Privacy fears as government renews law that allows it to take data on suspects from Apple and Google cloud servers
Campaigners raised fears that a renewed piece of American legislation allows federal agencies to spy on foreign nationals without warning by hacking into cloud-based servers.
Now because of the renewal of the Foreign Intelligence Surveillance Act (FISA), the U.S. government granted itself the right to spy on anyone using the internet storage facilities provided by American companies.
This move means that any non-American who opts to store data on the cloud services that are used by the likes of Amazon, Google, and Apple, opens themselves up to investigation by the federal authorities.
At risk: All data stored in network clouds, used by companies like Apple, can now be accessed by the U.S. government
Cloud computing allows internet users to store their information and data in an network server as opposed to in a physical memory stick or tangible location on their hard drive or on their smartphones.
FISA is nothing new: it was first put into place under President George W. Bush in 2008, and it was quietly renewed in December of 2012 under President Obama's purview.
The legislation allows a wide swath of the federal government- including the CIA, the FBI, and the National Security Agency- to look at any information they would like that is saved on cloud servers.
One of the most shocking portions of the legislation is the fact that the officials do not need to use the guise of a threat to national security as a way to justify their snooping.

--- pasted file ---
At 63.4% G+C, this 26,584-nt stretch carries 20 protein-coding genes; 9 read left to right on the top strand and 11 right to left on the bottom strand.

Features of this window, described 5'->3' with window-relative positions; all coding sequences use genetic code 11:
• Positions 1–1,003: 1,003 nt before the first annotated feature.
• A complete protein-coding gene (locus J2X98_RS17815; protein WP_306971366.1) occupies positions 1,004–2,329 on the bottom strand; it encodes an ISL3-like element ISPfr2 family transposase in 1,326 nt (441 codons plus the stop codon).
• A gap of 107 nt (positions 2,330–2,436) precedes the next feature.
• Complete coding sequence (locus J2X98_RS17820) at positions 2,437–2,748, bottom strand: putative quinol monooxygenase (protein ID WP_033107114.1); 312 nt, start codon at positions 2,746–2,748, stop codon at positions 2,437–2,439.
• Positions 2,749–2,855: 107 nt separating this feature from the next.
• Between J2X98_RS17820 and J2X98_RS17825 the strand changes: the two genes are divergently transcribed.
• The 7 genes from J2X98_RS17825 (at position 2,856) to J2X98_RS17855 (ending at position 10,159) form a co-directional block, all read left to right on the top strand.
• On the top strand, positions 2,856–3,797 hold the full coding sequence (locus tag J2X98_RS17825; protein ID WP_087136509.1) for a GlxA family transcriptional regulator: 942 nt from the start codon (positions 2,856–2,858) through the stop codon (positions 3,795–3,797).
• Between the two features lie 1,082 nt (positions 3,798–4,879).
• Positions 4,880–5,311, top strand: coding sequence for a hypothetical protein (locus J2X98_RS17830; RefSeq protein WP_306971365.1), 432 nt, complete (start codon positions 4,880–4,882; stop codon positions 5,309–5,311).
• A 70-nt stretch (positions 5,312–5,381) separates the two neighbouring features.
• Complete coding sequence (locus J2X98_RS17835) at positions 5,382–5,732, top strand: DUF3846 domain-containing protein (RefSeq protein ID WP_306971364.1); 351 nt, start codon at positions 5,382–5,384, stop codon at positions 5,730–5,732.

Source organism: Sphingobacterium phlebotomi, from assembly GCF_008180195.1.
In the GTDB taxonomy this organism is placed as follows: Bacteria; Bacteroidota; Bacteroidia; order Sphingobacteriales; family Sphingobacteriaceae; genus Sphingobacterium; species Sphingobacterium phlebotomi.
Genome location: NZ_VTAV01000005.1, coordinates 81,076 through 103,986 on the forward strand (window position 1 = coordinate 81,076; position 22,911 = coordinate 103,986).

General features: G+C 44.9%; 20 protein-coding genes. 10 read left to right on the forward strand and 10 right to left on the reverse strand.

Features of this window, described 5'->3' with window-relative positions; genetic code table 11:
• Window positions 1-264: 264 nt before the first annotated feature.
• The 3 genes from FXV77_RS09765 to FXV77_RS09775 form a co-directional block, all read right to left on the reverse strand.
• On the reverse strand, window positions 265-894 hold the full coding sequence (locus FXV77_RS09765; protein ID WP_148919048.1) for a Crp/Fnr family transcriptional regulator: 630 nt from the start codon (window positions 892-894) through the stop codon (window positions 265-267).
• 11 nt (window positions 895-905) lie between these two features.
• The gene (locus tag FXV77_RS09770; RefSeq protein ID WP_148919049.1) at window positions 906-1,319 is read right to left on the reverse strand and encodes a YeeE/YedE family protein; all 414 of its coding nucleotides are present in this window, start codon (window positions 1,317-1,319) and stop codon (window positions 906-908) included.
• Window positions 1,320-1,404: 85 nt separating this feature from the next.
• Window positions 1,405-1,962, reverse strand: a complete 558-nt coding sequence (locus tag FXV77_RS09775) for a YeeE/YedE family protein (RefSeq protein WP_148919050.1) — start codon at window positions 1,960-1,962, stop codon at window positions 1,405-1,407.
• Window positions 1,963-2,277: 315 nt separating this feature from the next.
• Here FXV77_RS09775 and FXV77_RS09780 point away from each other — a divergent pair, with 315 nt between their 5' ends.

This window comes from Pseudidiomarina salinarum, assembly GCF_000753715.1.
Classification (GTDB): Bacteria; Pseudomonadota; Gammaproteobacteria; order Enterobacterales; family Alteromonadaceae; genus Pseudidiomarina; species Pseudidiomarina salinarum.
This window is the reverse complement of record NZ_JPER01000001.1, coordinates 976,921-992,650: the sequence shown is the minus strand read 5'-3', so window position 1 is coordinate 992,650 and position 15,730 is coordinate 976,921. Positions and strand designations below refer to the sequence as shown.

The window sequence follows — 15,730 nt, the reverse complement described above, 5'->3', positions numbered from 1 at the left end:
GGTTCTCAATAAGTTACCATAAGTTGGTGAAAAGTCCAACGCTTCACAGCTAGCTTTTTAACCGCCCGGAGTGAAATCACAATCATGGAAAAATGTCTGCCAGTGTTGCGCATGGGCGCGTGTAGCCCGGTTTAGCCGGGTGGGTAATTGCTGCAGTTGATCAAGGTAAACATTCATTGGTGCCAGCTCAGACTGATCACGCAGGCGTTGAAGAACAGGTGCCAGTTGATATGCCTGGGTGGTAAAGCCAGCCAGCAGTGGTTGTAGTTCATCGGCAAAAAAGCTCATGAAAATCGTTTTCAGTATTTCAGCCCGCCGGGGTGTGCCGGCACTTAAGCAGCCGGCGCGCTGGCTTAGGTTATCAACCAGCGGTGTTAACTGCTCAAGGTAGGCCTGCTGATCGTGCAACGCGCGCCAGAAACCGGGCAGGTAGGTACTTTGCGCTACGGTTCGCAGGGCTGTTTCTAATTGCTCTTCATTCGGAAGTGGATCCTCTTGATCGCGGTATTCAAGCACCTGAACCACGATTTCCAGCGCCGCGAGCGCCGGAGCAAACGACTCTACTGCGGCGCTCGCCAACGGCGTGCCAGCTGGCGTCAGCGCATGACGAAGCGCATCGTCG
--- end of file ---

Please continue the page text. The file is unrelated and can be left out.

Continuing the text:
Round one: The Foreign Intelligence Surveillance Act was initially signed into law by President George W. Bush in 2008 (pictured) but was renewed by President Obama in December 2012
They are able to look into foreign individuals' data for purely political reasons as well.
A report produced about the topic stresses that it is 'much graver risk to EU data sovereignty than other laws hitherto considered by EU policy-makers'.
Slate quoted Caspar Bowden, who co-wrote the report which is now being examined by the European Union, as saying that the legislation has been so gravely ignored by European government officials.
'It's like putting a mind control drug in the water supply, which only affects non-Americans,' he said.
For now, privacy advocates appear to be the only ones up in arms about the issue.
Google responded to requests made by The Independent, saying: 'It is possible for the US government (and European governments) to access certain types of data via their law enforcement agencies. We think this kind of access to data merits serious discussion and more transparency.'
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